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Sticky Bit

Definition of Sticky Session

Sticky session, also known as session persistence or session affinity, is a term used in web server load balancing to ensure that all requests from a particular client are consistently routed to the same server. In simpler terms, once a user connects to a server, subsequent requests from that user during the session are directed to the same server, rather than being load-balanced across multiple servers.

Origin of Sticky Bit

The concept of the sticky bit dates back to the early days of Unix operating systems. It was first introduced in the 1970s to address security concerns in multi-user environments where users shared directories for collaboration. The sticky bit ensured that users could create and modify files within a shared directory, but they could not inadvertently delete or modify files belonging to other users.

Practical Application of Sticky Bit

One practical application of the sticky bit is in shared directories such as those found on Unix-based servers hosting websites or file repositories. For example, on a web server, the /tmp directory often has the sticky bit set to prevent unauthorized users from removing or tampering with temporary files created by the web application or other users. Similarly, on a file server used by multiple users or departments, setting the sticky bit on shared directories ensures that users can collaborate on files without the risk of accidental or malicious file deletion.

Benefits of Sticky Bit

The sticky bit provides an additional layer of security and control over shared directories, particularly in environments where multiple users have write permissions on the same directory. By restricting the deletion of files to only authorized users, it helps prevent accidental data loss and unauthorized file modifications. Additionally, the sticky bit helps maintain the integrity of shared directories by ensuring that users cannot interfere with each other's files, thereby promoting collaboration and data consistency.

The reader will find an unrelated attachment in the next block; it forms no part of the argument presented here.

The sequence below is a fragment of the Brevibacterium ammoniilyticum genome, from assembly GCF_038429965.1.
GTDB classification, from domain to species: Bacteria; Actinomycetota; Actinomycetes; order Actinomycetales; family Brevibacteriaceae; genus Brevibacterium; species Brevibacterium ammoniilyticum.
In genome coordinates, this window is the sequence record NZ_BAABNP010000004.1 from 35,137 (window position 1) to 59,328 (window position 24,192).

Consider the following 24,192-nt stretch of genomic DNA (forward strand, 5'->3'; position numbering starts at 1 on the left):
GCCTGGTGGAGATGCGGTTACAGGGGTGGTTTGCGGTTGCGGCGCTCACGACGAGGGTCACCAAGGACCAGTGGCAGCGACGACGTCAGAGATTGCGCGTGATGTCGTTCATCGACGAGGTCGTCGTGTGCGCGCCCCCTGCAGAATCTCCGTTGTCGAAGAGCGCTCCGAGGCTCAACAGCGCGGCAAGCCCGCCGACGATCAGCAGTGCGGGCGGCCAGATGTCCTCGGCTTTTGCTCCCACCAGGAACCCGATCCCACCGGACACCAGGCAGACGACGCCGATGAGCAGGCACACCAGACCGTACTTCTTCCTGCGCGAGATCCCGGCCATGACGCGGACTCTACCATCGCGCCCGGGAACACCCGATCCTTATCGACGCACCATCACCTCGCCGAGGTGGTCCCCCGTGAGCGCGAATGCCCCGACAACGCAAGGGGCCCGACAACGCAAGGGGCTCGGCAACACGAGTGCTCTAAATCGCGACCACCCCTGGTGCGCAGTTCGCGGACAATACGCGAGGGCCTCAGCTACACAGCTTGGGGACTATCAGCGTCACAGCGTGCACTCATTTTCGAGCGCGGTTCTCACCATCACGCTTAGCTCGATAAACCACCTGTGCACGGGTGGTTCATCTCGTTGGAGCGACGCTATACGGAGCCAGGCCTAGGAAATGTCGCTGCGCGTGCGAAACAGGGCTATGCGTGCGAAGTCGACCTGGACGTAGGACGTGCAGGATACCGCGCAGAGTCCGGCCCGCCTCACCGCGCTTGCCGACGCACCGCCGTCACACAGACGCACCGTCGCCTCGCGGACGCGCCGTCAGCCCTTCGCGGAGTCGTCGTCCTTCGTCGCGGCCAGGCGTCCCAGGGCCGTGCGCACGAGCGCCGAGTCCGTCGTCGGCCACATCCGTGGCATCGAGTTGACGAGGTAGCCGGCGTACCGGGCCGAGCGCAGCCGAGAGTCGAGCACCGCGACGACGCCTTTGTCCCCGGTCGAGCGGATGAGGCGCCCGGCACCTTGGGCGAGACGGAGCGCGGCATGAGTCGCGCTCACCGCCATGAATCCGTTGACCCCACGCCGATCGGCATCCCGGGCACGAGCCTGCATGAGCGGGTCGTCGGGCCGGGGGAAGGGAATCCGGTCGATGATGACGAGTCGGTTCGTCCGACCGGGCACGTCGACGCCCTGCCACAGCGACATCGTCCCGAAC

To set the sticky bit on a directory in Unix-based systems, you can use the chmod command followed by the octal representation 1 as the third digit. For example, to set the sticky bit on a directory named "shared", you would use the command chmod +t shared.

No, the sticky bit is typically applied to directories rather than individual files. Its primary purpose is to control access to shared directories and prevent unauthorized file deletion.

No, the sticky bit specifically affects the deletion of files within a directory. It does not impact other file permissions such as read, write, or execute permissions.


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